Vice President of Communications for The Hanover Theatre and Conservatory Lisa Condit spoke with THT Rep’s artistic director, Olivia Scanlon, about William Shakespeare’s Julius Caesar coming to the Worcester Common this August. Read on for highlights from the interview, or listen to the full interview below. Then tune in to Talk of the Commonwealth with Hank Stolz on WCRN 830AM Fridays at 9 AM and Saturdays at 1 PM for more behind-the-scenes interviews.
Lisa: Everybody’s excited thinking about live theatre and Julius Caesar on the common, trying to get a feel for what that looks like. And of course, making sure that it’s safe for everyone. It is all part of our reopening. Do you want to just touch a little bit on how you’ve been working with other groups to really pull this together as a great community event?
Livy: Our team at the Hanover Theatre is working diligently on getting the show ready to go. I’ve been doing a lot of work auditioning actors, we had hours upon hours of auditions to narrow it down to a cast of 20. Partnering with the city and figuring out all the coordination of managing, many, many people on the common for many nights over the course of the summer. We are also working with the BID, the Business Improvement District, who is excited and supportive of the project. They are going be helping us get the word out and really animate all of downtown around this event. There are a lot of contributors and it is just incredibly exciting, hopeful and joyful to be working on as we come out of the pandemic.
The Power of Generosity
Lisa: Absolutely. You have a special relationship with a couple name Veronica and Howard Wiseman. Would you mind telling us a little bit about this couple and how you know them?
Livy: Veronica and Howard have been very close friends and patrons of mine for several years now. Before coming to Worcester, I lived in Cambridge in Boston, and I ran a small theatre company that I had started called Bridge Repertory Theatre. Veronica and Howard made significant gifts to two of the later projects I did with that company. Veronica and Howard have always jumped on board when I have a big crazy idea, and Julius Caesar has proved to be no different. They have really graciously and generously offered to match up to $30,000 in donations made specifically to support Julius Caesar.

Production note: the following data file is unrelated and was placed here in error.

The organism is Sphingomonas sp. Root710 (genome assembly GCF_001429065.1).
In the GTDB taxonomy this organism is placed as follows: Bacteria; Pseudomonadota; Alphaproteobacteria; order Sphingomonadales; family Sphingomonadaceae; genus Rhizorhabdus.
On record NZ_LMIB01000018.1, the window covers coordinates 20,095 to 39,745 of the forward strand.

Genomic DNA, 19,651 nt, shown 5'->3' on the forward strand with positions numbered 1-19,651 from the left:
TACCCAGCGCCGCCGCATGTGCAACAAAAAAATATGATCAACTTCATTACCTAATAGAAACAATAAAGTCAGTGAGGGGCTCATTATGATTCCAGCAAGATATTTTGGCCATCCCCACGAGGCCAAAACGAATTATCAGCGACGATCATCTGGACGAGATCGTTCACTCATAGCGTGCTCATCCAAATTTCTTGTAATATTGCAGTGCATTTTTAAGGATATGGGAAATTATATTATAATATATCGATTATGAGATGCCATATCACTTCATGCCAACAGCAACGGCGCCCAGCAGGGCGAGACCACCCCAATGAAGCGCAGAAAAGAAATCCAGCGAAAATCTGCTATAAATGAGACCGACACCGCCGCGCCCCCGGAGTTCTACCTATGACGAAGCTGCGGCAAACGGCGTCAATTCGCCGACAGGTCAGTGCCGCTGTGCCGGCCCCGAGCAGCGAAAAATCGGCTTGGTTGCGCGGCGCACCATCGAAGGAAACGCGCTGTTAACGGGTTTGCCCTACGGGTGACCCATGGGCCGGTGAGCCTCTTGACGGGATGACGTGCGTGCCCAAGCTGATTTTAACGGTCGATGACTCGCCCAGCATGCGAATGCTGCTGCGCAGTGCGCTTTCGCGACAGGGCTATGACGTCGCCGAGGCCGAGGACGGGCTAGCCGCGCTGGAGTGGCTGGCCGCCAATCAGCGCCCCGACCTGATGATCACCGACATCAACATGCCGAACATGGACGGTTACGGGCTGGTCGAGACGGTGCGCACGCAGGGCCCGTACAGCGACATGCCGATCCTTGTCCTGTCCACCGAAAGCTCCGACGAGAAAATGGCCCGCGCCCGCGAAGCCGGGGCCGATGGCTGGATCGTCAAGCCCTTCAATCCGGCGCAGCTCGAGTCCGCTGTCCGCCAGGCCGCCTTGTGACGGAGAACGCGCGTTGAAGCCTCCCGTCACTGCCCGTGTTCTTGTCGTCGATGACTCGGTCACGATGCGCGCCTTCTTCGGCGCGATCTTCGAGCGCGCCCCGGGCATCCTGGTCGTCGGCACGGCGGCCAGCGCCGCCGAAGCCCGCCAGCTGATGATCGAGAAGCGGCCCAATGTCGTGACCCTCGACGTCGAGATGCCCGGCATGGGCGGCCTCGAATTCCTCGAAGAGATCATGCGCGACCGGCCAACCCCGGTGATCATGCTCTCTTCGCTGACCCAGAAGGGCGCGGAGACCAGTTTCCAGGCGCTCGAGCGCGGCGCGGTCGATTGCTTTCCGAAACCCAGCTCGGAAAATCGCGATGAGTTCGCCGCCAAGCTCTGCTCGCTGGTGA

Lisa: Why don’t you talk to us a little bit about where this money is going? Why is it expensive? Why do we need to raise money for a free performance of Julius Caesar on the common?
Livy: Part of it is because we are offering it free and open to the public, but that does not mean it doesn’t cost anything. For us to be able to provide it at no cost to the audience, we must pre-raise all the money to make sure that we can cover it. It is an exceptionally large team. There are 20 actors, two directors, two stage managers, one production assistant and five designers. There is a wardrobe supervisor, an LX technician and an AV technician. It is a noticeably big team because that is what it takes to put together a large production. Our total budget for the show is a very lean $200,000. We have 20 actors who we are hiring full time for two months of rehearsal and performances, and you can imagine how fast that adds up. That’s just the cast, not the entire team, nor does it cover the cost of materials and lighting rentals. There is so much that goes into making this project happen. Live theater is more complicated and expensive than anyone could ever imagine, so any amount that folks can give is a huge help and will also allow us to then share the event free and open to the public.
The Costume Design Vision
Lisa: I know you are not ready to officially announce anything, but this is behind-the-scenes at The Hanover Theatre. So, if there any spoilers that you want to share, you can slip a couple. The costumes, for example, because some people might be thinking togas. What’s to a toga costume?
Livy: We are pursuing a classic period costume look, far from it being sort of frat house togas or bed sheets, we are doing really detailed, beautiful costumes. The higher-class characters will have gorgeous costumes and then all the way down to the commoners will have more ancient Roman streetwear. There’s definitely going to be a fun mashup of classic and contemporary. Even with some of the beautiful, detailed period costumes, we’re still going to get rowdy. It is still a big epic play. It is my goal for everyone to feel like they understand what is going on at every moment of the play, even if they don’t catch every word that they still have a real sense of how the plot is moving forward.